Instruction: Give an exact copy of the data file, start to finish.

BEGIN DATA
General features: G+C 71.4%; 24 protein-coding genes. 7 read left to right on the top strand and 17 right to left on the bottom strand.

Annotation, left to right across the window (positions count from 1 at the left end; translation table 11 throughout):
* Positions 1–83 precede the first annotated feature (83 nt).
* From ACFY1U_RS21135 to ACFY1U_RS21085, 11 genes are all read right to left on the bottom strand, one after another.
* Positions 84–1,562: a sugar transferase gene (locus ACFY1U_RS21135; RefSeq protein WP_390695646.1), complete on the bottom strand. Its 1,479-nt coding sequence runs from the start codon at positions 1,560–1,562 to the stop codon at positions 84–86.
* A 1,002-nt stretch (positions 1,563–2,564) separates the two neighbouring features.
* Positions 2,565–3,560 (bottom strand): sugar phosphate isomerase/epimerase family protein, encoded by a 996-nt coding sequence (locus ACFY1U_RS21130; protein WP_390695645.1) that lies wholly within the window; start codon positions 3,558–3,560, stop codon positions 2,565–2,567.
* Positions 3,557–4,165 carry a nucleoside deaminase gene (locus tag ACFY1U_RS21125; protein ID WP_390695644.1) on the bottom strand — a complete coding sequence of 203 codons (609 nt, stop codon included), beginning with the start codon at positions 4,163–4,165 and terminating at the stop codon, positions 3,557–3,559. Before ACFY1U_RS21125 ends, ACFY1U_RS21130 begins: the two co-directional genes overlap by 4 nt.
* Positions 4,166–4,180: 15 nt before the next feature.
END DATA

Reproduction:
General features: G+C 71.4%; 24 protein-coding genes. 7 read left to right on the top strand and 17 right to left on the bottom strand.

Annotation, left to right across the window (positions count from 1 at the left end; translation table 11 throughout):
* Positions 1–83 precede the first annotated feature (83 nt).
* From ACFY1U_RS21135 to ACFY1U_RS21085, 11 genes are all read right to left on the bottom strand, one after another.
* Positions 84–1,562: a sugar transferase gene (locus ACFY1U_RS21135; RefSeq protein WP_390695646.1), complete on the bottom strand. Its 1,479-nt coding sequence runs from the start codon at positions 1,560–1,562 to the stop codon at positions 84–86.
* A 1,002-nt stretch (positions 1,563–2,564) separates the two neighbouring features.
* Positions 2,565–3,560 (bottom strand): sugar phosphate isomerase/epimerase family protein, encoded by a 996-nt coding sequence (locus ACFY1U_RS21130; protein WP_390695645.1) that lies wholly within the window; start codon positions 3,558–3,560, stop codon positions 2,565–2,567.
* Positions 3,557–4,165 carry a nucleoside deaminase gene (locus tag ACFY1U_RS21125; protein ID WP_390695644.1) on the bottom strand — a complete coding sequence of 203 codons (609 nt, stop codon included), beginning with the start codon at positions 4,163–4,165 and terminating at the stop codon, positions 3,557–3,559. Before ACFY1U_RS21125 ends, ACFY1U_RS21130 begins: the two co-directional genes overlap by 4 nt.
* Positions 4,166–4,180: 15 nt before the next feature.